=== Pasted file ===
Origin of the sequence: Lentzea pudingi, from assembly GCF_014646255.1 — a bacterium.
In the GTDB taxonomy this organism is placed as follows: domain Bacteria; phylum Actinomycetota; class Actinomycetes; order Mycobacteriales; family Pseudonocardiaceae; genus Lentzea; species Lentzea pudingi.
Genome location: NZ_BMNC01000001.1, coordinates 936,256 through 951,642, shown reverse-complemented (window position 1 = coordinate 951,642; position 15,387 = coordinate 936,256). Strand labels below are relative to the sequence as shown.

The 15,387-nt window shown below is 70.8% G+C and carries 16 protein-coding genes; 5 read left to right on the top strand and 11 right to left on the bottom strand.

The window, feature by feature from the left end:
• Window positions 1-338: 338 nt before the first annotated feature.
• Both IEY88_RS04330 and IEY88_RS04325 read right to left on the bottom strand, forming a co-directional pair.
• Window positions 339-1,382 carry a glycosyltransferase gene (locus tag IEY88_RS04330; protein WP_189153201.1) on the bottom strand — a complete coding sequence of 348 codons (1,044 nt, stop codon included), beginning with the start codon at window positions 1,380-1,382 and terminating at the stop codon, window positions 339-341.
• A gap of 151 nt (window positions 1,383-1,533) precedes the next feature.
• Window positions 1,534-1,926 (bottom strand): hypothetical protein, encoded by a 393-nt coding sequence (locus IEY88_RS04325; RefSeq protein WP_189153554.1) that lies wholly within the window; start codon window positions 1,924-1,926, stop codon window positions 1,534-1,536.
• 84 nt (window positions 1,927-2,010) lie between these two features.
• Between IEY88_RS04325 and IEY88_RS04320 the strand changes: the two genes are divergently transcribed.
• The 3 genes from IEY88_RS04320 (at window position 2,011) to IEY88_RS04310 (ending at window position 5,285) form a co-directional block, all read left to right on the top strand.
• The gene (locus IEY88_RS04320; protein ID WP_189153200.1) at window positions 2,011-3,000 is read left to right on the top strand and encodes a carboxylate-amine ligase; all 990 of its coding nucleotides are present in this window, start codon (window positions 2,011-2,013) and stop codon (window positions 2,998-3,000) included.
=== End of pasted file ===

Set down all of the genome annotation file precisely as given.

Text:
Origin of the sequence: Lentzea pudingi, from assembly GCF_014646255.1 — a bacterium.
In the GTDB taxonomy this organism is placed as follows: domain Bacteria; phylum Actinomycetota; class Actinomycetes; order Mycobacteriales; family Pseudonocardiaceae; genus Lentzea; species Lentzea pudingi.
Genome location: NZ_BMNC01000001.1, coordinates 936,256 through 951,642, shown reverse-complemented (window position 1 = coordinate 951,642; position 15,387 = coordinate 936,256). Strand labels below are relative to the sequence as shown.

The 15,387-nt window shown below is 70.8% G+C and carries 16 protein-coding genes; 5 read left to right on the top strand and 11 right to left on the bottom strand.

The window, feature by feature from the left end:
• Window positions 1-338: 338 nt before the first annotated feature.
• Both IEY88_RS04330 and IEY88_RS04325 read right to left on the bottom strand, forming a co-directional pair.
• Window positions 339-1,382 carry a glycosyltransferase gene (locus tag IEY88_RS04330; protein WP_189153201.1) on the bottom strand — a complete coding sequence of 348 codons (1,044 nt, stop codon included), beginning with the start codon at window positions 1,380-1,382 and terminating at the stop codon, window positions 339-341.
• A gap of 151 nt (window positions 1,383-1,533) precedes the next feature.
• Window positions 1,534-1,926 (bottom strand): hypothetical protein, encoded by a 393-nt coding sequence (locus IEY88_RS04325; RefSeq protein WP_189153554.1) that lies wholly within the window; start codon window positions 1,924-1,926, stop codon window positions 1,534-1,536.
• 84 nt (window positions 1,927-2,010) lie between these two features.
• Between IEY88_RS04325 and IEY88_RS04320 the strand changes: the two genes are divergently transcribed.
• The 3 genes from IEY88_RS04320 (at window position 2,011) to IEY88_RS04310 (ending at window position 5,285) form a co-directional block, all read left to right on the top strand.
• The gene (locus IEY88_RS04320; protein ID WP_189153200.1) at window positions 2,011-3,000 is read left to right on the top strand and encodes a carboxylate-amine ligase; all 990 of its coding nucleotides are present in this window, start codon (window positions 2,011-2,013) and stop codon (window positions 2,998-3,000) included.